The ACT government has ruled out forcing cyclists to carry identification, despite it becoming mandatory for riders on NSW roads next year.
Adult cyclists riding on NSW roads will be required to carry photo identification and fined 350 per cent more for not wearing a helmet under new rules and penalties to be introduced next March.
The reforms were wrapped into a new package of rules for both cyclists and motorists, which will also require NSW drivers to leave a one-metre buffer when overtaking cyclists, and at least 1.5 metres when travelling faster than 60km/h, just like in the ACT.
But an ACT government spokesman said it will not follow suit by introducing legislation to require cyclists to carry identification.
"In the event of a cyclist being involved in a crash or other on-road incident there are existing powers for police to request the cyclist's name and address," he said.
"A range of road rules apply equally to motorists and cyclists, such as rules about speed limits, giving way, stopping at red lights and refusing to provide name and address when requested by police. The penalties for failing to obey these rules are the same, regardless of whether they are committed by a driver or a bike rider."
While the new laws will affect ACT riders who traverse the border, Canberra Cycling Club president Stuart Jones said most cyclists carry identification anyway.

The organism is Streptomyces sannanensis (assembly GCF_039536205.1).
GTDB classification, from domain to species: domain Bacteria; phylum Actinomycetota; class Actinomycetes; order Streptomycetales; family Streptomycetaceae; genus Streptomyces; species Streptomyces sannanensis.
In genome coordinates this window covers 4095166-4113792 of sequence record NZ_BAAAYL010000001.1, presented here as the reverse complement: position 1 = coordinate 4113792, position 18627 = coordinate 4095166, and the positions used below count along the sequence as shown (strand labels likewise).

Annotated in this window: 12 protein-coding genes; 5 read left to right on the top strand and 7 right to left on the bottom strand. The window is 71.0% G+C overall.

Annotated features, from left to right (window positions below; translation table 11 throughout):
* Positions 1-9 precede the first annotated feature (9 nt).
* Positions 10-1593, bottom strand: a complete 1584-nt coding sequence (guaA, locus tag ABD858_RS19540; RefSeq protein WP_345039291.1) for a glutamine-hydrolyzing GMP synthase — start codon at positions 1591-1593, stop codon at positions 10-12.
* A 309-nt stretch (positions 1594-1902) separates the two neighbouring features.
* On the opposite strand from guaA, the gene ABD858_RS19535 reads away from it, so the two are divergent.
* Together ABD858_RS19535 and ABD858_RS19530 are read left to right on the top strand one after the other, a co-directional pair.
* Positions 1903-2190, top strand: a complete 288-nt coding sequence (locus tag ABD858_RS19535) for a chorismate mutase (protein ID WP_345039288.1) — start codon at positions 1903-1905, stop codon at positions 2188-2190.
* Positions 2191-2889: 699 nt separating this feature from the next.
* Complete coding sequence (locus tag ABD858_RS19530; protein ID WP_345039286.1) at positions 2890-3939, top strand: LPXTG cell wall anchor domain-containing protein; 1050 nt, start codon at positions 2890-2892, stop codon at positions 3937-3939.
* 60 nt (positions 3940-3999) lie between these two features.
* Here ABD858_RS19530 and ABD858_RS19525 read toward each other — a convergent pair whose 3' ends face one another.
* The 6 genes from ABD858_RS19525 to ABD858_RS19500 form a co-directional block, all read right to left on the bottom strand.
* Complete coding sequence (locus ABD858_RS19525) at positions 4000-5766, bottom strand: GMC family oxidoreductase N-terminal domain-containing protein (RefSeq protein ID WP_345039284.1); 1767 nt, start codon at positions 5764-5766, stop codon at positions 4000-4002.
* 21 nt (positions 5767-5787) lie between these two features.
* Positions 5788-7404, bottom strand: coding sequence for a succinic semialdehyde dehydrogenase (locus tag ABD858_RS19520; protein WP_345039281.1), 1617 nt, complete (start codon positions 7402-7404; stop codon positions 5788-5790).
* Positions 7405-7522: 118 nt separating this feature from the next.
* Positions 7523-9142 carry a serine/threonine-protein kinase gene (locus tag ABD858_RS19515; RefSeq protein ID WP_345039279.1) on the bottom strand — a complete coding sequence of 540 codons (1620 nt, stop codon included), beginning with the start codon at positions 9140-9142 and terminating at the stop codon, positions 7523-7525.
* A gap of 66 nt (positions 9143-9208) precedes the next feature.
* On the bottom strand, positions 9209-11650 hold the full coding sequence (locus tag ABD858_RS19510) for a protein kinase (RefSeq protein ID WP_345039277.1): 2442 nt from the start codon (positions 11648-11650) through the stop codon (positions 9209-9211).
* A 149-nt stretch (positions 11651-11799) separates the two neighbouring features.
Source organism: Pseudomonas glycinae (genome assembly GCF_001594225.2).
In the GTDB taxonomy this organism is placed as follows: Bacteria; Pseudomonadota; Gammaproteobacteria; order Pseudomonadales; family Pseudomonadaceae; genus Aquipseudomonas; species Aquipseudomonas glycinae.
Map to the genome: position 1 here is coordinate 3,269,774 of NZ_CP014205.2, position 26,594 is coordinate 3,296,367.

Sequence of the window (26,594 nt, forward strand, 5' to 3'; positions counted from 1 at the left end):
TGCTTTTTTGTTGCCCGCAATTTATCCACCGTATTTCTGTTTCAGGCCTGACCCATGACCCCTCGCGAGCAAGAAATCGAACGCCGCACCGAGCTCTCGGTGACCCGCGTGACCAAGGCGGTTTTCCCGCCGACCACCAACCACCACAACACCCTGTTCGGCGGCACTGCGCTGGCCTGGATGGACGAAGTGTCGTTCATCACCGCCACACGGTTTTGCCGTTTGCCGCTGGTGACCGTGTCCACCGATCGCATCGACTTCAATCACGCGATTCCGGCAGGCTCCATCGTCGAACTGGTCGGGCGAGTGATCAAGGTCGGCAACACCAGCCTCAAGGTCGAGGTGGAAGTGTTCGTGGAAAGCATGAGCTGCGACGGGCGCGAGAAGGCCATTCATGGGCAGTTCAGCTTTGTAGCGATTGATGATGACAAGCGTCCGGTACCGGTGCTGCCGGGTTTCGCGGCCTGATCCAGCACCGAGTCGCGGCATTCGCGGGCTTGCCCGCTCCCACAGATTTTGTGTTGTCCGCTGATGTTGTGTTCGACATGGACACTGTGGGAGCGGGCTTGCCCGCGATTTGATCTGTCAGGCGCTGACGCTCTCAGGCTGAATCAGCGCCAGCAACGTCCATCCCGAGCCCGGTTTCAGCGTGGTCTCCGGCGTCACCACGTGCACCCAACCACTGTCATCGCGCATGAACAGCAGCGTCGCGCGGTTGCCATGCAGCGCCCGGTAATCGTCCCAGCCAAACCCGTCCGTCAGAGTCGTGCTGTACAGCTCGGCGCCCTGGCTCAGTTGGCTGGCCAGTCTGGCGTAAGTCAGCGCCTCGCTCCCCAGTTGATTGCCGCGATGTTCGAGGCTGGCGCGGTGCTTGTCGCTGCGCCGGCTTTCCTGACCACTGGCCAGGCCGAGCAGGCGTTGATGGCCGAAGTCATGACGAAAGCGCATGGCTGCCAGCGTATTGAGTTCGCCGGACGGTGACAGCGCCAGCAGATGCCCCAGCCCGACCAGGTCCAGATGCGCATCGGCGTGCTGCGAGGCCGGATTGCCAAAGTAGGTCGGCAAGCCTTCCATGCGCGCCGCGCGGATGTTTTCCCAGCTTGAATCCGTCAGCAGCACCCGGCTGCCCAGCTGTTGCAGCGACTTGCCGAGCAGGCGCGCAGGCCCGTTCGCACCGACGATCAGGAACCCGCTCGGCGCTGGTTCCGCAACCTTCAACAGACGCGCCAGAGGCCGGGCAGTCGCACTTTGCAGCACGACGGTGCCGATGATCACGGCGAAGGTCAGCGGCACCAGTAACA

"Generally it is considered a good safety precaution, if you are found on the side of the road if you have had an accident or something people know who you are.
"Whether or not it's a good thing to make it mandatory, [something] potentially people can be persecuted [is another matter]. It's not that far away from licensing for cyclists and I probably wouldn't like to see it brought in as a rule for cyclists in the ACT."
But Mr Jones said the growing recognition of minimum overtaking distances for cyclists was encouraging.
"It's always good to see that spreading further across the country. I think it's made a difference [here in Canberra already]. I've been out riding and I feel like it's good to have almost that line with that minimum distance motorists need to give to a cyclist rather than just 'this is how far I think it should be'."
An ACT government spokesman said: "ACT cyclists should remember that when they cross the border into NSW they are bound by the NSW road rules."
Details of penalties for offences under ACT road transport legislation can be found in the Road Transport (Offences) Regulation 2005 on the ACT Legislation Register.